Cotton is king in West Texas, but with heavy flooding last harvest, many farmers lost the quality of their crop.

That is why Noureddine Abidi and his team of researchers at the Texas Tech Fiber and Biopolymer Research Institute are testing a new application for low-quality cotton.

If the cotton is graded high enough, it goes into processing for products like clothes, but if the crop is poor or damaged by weather, it goes to the chemistry lab for a different purpose -- plastic.

"We press it to remove the water and then we turn that to a plastic film so it has the appearance of a petroleum-based film. It is 100% cotton, meaning that when it degrades, it will degrade in CO2 and water, so it will not give up anything else towards the environment except what we can find in the soil," Abidi said.

He added this would be the first time cotton has been used as a plastic, calling this alternative a gamechanger in the industry, as it provides much-needed insurance for farmers.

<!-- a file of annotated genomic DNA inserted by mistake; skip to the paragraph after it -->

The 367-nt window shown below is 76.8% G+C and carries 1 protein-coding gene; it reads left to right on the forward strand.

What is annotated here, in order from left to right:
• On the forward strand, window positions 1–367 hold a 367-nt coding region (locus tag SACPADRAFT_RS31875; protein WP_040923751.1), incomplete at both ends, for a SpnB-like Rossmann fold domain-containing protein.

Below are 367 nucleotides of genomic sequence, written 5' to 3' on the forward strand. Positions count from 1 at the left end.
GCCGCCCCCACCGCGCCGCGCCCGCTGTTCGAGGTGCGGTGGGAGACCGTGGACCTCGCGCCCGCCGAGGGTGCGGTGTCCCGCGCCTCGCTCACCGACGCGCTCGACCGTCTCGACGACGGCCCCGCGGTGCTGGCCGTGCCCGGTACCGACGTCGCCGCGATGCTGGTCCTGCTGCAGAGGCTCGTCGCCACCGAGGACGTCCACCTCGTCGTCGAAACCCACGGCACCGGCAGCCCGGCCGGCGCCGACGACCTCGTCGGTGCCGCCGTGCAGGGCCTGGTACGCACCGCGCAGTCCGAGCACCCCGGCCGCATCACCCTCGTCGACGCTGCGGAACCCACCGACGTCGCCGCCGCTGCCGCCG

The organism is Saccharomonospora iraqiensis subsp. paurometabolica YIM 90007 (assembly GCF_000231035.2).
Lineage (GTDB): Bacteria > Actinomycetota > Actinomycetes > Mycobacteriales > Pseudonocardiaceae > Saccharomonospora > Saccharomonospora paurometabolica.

"This is really a value added to low-graded cotton. While it doesn't replace high-quality cotton that has its own market, this is really something that will be discounted otherwise and likely wouldn't be sold," Abidi said.

Therefore, Abidi said no matter how difficult harvest season or the weather may be, he said his team's research indicates a strong message for all cotton farmers.

"Every bale that is produced will have a value. If it is not premier cotton for textile processing, it will be used to make a new, advanced for product for a new application," Abidi said.

Texas is the nation's number one cotton producing state, and Abidi said his team's research to find new applications for the crop will help protect each farmer's investment.